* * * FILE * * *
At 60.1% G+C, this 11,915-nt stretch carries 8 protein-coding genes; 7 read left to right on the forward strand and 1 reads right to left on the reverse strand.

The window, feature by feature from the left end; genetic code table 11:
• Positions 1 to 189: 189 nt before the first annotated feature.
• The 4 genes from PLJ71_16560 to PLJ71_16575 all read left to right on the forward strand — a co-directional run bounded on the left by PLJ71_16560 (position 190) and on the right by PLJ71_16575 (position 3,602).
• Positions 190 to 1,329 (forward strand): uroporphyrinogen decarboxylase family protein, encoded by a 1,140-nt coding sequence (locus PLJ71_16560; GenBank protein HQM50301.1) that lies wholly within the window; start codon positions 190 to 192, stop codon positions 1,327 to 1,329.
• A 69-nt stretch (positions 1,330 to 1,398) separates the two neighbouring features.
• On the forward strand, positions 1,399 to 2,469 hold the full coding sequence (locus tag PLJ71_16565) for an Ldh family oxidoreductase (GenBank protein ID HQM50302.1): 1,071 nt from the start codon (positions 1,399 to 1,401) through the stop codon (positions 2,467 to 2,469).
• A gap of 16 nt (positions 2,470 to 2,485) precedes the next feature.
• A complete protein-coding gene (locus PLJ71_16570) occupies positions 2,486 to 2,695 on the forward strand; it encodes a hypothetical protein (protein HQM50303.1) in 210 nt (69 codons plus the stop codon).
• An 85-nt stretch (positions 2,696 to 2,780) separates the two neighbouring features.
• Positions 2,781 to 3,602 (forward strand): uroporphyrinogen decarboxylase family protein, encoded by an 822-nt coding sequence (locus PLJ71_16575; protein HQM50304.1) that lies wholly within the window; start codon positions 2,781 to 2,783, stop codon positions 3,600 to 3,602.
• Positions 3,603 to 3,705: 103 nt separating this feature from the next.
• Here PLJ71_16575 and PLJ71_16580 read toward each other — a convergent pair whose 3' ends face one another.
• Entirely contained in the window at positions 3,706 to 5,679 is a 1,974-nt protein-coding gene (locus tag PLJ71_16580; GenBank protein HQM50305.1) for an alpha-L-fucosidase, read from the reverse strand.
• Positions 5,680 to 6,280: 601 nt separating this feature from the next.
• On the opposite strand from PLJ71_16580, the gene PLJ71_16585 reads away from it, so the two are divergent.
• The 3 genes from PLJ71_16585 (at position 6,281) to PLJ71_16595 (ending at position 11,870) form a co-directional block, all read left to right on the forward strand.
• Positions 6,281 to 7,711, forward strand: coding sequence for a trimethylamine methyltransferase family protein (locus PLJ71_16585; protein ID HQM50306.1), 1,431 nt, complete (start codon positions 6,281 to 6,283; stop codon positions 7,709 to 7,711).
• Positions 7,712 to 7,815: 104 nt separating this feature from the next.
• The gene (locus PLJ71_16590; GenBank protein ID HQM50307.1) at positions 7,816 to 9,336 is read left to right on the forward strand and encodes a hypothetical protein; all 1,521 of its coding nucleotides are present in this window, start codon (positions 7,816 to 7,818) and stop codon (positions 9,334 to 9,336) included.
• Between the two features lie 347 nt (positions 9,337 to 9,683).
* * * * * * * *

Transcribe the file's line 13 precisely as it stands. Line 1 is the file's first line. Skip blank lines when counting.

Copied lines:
• Here PLJ71_16575 and PLJ71_16580 read toward each other — a convergent pair whose 3' ends face one another.